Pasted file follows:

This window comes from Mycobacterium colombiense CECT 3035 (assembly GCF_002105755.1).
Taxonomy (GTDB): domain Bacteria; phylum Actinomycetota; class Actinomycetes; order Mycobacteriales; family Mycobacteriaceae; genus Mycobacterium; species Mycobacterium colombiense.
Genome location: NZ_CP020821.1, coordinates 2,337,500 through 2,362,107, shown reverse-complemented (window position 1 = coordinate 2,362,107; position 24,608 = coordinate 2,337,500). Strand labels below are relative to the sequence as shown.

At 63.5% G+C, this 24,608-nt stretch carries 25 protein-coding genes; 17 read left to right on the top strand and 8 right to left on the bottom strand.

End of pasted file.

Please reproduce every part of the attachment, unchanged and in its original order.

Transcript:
This window comes from Mycobacterium colombiense CECT 3035 (assembly GCF_002105755.1).
Taxonomy (GTDB): domain Bacteria; phylum Actinomycetota; class Actinomycetes; order Mycobacteriales; family Mycobacteriaceae; genus Mycobacterium; species Mycobacterium colombiense.
Genome location: NZ_CP020821.1, coordinates 2,337,500 through 2,362,107, shown reverse-complemented (window position 1 = coordinate 2,362,107; position 24,608 = coordinate 2,337,500). Strand labels below are relative to the sequence as shown.

At 63.5% G+C, this 24,608-nt stretch carries 25 protein-coding genes; 17 read left to right on the top strand and 8 right to left on the bottom strand.